This year’s Worst Intersection in Seattle is the car-choked crossroads where Green Lake Way N intersects with N 50th St and Stone Way N.

So many cars are coming from and going to so many different roadways that nobody wins. People stuck in their cars often wait through multiple light cycles as backups can stretch for several blocks in all directions. And it’s worse for pedestrians, who also have long wait times and often have to cross more than one street.

The worst experience is walking north from the west side of Stone Way N. People on foot cross a right turn lane and have to wait on a little island, surrounded by a sea of metal and concrete. Then, there’s the wait to cross at least two streets. Yasmeen, who nominated this intersection, says: “There are so many intersections at that point that it can be several minutes before you get a walk light.”

Looking south on Green Lake Way N. (Google Streetview)
Looking south on Green Lake Way N. (Google Streetview)

Once through the intersection, it’s a walk in the park — but only in a literal sense as the sidewalk disappears and there are unpaved paths on the edge of Woodland Park. Good luck enjoying yourself if you’re pushing a stroller with small wheels or just wanting to keep your dark shoes clean. This area is busy with joggers, walkers, bicyclists — all sharing a narrow path and wondering what happened to the sidewalk. If you want the luxury of a paved sidewalk, you’ll have to cross yet another intersection to get to the east side of Green Lake Way N.

Seattle Bike Blog calls the intersection “a complete mess,” though people on bikes may be the only ones who don’t completely hate the intersection as north-south bike lanes have been added in recent years.

Of course, one of the primary reasons why this intersection is so bad is that so many streets intersect here. But, that wasn’t always the case. As shown below, this intersection used to be just one of many four way intersections in the city.

Clipping from 1912 Baist Map of Seattle. (Seattle Archives)
Clipping from 1912 Baist Map of Seattle. (Seattle Archives)

However, when the Pacific Highway was built in the early 1930s, traffic engineers sliced through the existing residential grid so that motorists could get to Downtown faster. The new road was labeled Green Lake Way N and, like Bridge Way N ten blocks south, required tearing down existing homes to provide access to the new highway, now called SR-99.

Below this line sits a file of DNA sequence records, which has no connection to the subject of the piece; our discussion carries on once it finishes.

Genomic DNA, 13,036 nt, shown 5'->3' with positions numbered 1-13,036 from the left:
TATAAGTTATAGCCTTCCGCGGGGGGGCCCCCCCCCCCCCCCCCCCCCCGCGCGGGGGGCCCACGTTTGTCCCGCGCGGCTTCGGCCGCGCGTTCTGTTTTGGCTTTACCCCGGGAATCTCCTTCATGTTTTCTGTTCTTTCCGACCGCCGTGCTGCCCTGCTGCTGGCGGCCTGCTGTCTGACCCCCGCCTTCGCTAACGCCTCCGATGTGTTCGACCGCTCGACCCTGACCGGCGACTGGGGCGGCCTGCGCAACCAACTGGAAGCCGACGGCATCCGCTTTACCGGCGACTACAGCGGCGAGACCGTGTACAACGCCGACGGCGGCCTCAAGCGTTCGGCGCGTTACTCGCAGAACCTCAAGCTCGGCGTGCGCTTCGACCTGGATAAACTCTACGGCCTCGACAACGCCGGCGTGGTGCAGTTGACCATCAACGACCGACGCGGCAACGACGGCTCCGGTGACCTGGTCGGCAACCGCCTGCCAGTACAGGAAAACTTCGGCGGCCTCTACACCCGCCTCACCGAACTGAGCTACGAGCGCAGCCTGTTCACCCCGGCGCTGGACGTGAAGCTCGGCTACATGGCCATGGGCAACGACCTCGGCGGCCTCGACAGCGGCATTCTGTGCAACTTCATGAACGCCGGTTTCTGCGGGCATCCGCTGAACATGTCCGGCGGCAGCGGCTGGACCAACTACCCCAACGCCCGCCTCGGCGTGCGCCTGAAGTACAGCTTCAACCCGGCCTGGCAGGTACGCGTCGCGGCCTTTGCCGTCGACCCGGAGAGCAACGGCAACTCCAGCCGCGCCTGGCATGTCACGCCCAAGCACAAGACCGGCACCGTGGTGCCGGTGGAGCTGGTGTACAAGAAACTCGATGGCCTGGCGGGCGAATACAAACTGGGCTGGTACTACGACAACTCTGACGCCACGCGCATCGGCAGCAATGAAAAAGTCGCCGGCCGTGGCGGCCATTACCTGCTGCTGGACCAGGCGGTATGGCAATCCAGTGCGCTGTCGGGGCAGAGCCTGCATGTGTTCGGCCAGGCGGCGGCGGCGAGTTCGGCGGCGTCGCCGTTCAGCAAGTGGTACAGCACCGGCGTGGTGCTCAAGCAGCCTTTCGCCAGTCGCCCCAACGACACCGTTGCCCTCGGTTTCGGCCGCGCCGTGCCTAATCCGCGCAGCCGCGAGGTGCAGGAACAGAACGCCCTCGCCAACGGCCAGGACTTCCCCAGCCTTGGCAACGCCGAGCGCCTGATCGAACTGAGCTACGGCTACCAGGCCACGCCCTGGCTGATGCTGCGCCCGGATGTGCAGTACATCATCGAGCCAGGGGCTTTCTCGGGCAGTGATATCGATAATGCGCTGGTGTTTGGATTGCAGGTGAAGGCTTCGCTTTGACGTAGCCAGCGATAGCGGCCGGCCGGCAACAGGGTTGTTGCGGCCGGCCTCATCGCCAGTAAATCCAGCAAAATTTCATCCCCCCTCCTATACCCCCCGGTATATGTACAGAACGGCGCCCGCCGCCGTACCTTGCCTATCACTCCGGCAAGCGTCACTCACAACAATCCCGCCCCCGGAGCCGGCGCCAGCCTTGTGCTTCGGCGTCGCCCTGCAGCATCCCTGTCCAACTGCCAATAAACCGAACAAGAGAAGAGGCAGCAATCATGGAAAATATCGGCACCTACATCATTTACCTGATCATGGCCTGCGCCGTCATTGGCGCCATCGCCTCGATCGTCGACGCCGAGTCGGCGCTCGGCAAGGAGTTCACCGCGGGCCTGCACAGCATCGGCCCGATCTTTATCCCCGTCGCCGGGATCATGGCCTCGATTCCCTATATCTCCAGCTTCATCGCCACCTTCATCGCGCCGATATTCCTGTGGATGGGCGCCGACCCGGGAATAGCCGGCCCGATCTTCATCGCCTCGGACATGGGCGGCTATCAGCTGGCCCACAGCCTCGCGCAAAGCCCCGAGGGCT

N 50th St / Stone Way N / Green Lake Way N today. (Google Maps)
N 50th St / Stone Way N / Green Lake Way N today. (Google Maps)

So, is this intersection fixable? What if, to borrow a software development term, we rolled the intersection back to a previous version? As suggested by blogger Al Dimond, we could improve the intersection by removing the diagonal route to Aurora and turning it back into a four-way intersection. This extension of Green Lake Way might be a real-world Braess’ Paradox, meaning that removing it could actually improve travel times for everyone. At the very least, as Dimond says, it would create a “more cohesive and walkable neighborhood with more pedestrian-friendly intersections.”

If you’re not sold on that, then commenter Izaac Post recommends a roundabout:

Roundabout concept. (Izaac Post)
Roundabout concept. (Izaac Post)

Roundabouts are proven to reduce collisions and fatalities. And, while this intersection isn’t one of Seattle’s deadliest intersections, pedestrians would welcome the decreased vehicle speeds that a roundabout would bring. However, the intersection is already pretty complicated, so would a roundabout make it even more confusing? This would be the busiest roundabout in the city and drivers and bicyclists would need to share it. Would bicyclists feel comfortable sharing a roundabout with drivers?

While the City has a Vision Zero plan to eliminate roadway fatalities, the ten terrible intersections we had to choose from and recent rollbacks to the bicycle master plan show how far there is to go toward creating a safe street network that is comfortable for all users. This intersection configuration at the corner of Woodland Park has been with us for over 80 years and it may not change in another 80 years. We should have hope, though, that at least by then there will be paved sidewalks.

14 COMMENTS

  1. I love the roundabout idea. I believe it would dramatically improve the safety and traffic flow.